The gender wage gap not based on discrimination
Published: Thursday, May 24, 2012
Updated: Tuesday, July 24, 2012 20:07
“Women make less than money than men.” Do they really?
The media will often claim women make less than men, in general, and for equal work. Too bad this doesn’t make sense from a business standpoint.
First, women and men have different tastes. More often than not, men prefer to go into the STEM majors — science, technology, engineering and math. Women on the other hand prefer to enter education and liberal arts. These different majors lead to different careers, and these different careers pay different salaries. STEM jobs generally have higher salaries than do the arts careers.
Right off the bat, some women are choosing to enter lower paying fields due to preferences. There is nothing wrong with this — some people like certain classes and subjects just like certain people prefer black cars or red cars.
But these differences in tastes and majors yield differences in salaries between fields; therefore, comparing all women to all men in terms of pay is a bad indicator of equal pay.
Do all women prefer the arts over the STEMs? Of course not. On the flip side, not all men prefer the STEMs over the arts. And the same applies to these people. Career path plays a huge role in salary.
Second, it doesn’t make sense from a business perspective to pay women less for equal work. Most of us agree that we live in a pretty capitalistic country (disregarding the thousands of laws and regulations we do have that cripple business). We would also agree that the goal of a business is to make as much money as possible, at the lowest cost, in order to maximize profit. The claim that women, or any other group that claims “wage discrimination,” make less money does not hold water in business.
If women could perform equal work in every aspect as a male counterpart, why would a business pay a man more money? It makes no sense.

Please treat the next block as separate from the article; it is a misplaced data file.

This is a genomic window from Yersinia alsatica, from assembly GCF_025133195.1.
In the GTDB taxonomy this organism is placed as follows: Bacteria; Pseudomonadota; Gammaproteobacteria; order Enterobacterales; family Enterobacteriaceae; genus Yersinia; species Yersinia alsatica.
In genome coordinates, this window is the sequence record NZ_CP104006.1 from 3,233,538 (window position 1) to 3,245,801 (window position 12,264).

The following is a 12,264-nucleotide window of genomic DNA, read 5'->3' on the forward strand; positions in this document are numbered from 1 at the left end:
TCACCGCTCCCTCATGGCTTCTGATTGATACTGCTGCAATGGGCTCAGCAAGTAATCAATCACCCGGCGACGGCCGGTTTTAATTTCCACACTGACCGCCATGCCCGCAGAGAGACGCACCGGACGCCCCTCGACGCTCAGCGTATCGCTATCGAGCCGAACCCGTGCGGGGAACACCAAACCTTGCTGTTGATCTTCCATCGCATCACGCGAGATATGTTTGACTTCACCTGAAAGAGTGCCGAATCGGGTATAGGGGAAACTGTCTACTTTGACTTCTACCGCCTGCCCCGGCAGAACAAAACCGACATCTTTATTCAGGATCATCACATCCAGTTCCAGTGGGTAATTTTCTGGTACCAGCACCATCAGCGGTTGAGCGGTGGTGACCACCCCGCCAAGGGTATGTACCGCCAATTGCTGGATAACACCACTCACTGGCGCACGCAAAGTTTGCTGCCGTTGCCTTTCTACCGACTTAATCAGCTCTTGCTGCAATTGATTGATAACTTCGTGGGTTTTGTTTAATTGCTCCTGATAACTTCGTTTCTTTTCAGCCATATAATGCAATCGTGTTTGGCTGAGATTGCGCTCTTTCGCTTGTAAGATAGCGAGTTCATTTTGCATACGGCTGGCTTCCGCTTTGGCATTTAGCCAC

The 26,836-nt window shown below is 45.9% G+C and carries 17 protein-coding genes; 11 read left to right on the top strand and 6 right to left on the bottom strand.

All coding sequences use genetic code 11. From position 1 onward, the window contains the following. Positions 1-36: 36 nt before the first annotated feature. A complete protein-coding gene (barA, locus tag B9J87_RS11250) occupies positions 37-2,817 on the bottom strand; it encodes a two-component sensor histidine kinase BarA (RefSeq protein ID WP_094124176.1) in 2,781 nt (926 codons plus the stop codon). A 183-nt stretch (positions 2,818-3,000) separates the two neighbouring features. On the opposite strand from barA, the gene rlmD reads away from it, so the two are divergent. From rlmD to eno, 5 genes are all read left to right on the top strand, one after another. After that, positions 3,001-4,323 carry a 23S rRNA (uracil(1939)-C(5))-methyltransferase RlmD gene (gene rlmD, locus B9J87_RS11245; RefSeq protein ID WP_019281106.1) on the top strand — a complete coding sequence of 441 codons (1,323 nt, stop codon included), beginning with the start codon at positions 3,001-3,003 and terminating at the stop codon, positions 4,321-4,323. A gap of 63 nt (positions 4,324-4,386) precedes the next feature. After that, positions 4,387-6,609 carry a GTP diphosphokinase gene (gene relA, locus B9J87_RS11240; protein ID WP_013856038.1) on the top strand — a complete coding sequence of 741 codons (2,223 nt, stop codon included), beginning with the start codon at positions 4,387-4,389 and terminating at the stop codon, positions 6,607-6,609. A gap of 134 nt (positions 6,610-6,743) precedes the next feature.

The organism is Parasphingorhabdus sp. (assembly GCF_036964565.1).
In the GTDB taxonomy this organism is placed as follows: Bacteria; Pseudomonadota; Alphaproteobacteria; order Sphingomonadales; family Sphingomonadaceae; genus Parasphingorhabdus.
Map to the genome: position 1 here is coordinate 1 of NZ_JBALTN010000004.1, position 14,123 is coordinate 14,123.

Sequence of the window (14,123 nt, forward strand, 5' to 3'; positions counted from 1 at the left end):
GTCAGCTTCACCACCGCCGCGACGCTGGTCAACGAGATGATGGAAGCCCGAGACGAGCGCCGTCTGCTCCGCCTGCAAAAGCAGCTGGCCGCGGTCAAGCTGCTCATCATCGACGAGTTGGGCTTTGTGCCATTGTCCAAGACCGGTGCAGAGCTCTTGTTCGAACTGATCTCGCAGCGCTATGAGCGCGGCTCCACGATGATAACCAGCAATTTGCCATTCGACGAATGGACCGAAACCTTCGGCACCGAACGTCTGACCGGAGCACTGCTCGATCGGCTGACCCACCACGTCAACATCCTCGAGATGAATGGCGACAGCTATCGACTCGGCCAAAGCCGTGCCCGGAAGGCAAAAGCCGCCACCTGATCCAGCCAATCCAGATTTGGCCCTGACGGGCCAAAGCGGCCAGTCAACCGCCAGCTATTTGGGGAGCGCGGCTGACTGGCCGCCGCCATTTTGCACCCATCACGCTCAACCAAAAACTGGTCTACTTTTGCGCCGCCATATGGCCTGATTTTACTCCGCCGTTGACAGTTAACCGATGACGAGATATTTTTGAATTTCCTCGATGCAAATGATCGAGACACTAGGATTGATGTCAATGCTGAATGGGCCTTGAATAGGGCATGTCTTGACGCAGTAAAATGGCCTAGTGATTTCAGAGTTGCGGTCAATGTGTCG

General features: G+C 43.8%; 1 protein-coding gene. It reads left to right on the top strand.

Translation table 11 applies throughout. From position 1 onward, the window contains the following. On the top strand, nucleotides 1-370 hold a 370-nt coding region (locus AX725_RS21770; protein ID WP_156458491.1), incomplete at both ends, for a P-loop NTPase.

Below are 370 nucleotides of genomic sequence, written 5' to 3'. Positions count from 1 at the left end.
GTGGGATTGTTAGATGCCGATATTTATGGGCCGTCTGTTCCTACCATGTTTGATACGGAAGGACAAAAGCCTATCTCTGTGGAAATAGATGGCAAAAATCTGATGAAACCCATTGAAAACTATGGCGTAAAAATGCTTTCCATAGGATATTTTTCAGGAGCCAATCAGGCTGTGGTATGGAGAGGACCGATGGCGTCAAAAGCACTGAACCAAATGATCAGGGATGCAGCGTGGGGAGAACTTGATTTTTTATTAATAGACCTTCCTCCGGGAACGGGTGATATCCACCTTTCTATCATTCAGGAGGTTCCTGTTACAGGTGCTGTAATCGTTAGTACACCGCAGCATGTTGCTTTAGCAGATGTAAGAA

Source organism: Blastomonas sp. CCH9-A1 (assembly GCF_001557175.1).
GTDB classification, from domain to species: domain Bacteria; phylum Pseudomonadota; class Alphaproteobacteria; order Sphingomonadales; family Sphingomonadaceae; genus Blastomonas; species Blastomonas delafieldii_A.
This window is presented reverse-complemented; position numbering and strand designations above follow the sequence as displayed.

If the business had any interest in staying in operation, and it’s safe to assume that that’s true, the business would fire any man that is producing just as much output as any woman that is doing it for less pay.
An economist at a university in California created the following scenario: Company A hires 500 white male workers at $5 per hour, while Company B hires 500 black male workers (again, any group that claims wage discrimination can be inserted) at $4.75 per hour. Over one year, Company B will save $250,000.
A quarter of a million dollars is a lot of money that a business can use. It allows the business to allocate the money toward lowering costs, hiring more workers to increase production, advertising more and a plethora of other options to help the business survive.
It makes absolutely no business sense to pay a woman less money, contingent upon her producing the same output as a man. Now, in no way are women less competent than men; therefore, any woman can earn as much as a man. But in order to earn as much, if not more, she must have similar qualifications.
Qualifications for jobs and careers include work experience, education, connections and many others. The most crucial is likely the work experience.
The main place where women lose out on work experience is when bearing children. Women miss work to have the child and care for it after. All this is completely justified. However, in the choice to have a child, and take time off work, work experience is diminished and can hurt pay.
Because of this, we have laws that mandate maternity leave pay. This hurts women even more, making it more expensive to hire women. An employer must pay a woman on maternity leave even though she produces no output at her job.
Moreover, businesses don’t slow down production and are forced to either make everyone else pick up the slack or hire someone temporarily. Both of these options make it more expensive for a business to operate.
Regardless of what we may see and hear, the wage gap makes no sense from a business perspective. Businesses are pretty smart, otherwise they wouldn’t continue their operations.
The reasons for receiving lower pay than a coworker range far and wide, but discrimination is not one of them.
Drew Pells is a junior in business administration. The opinions expressed in his columns do not necessarily represent those of The Daily Barometer staff. Pells can be reached at firstname.lastname@example.org.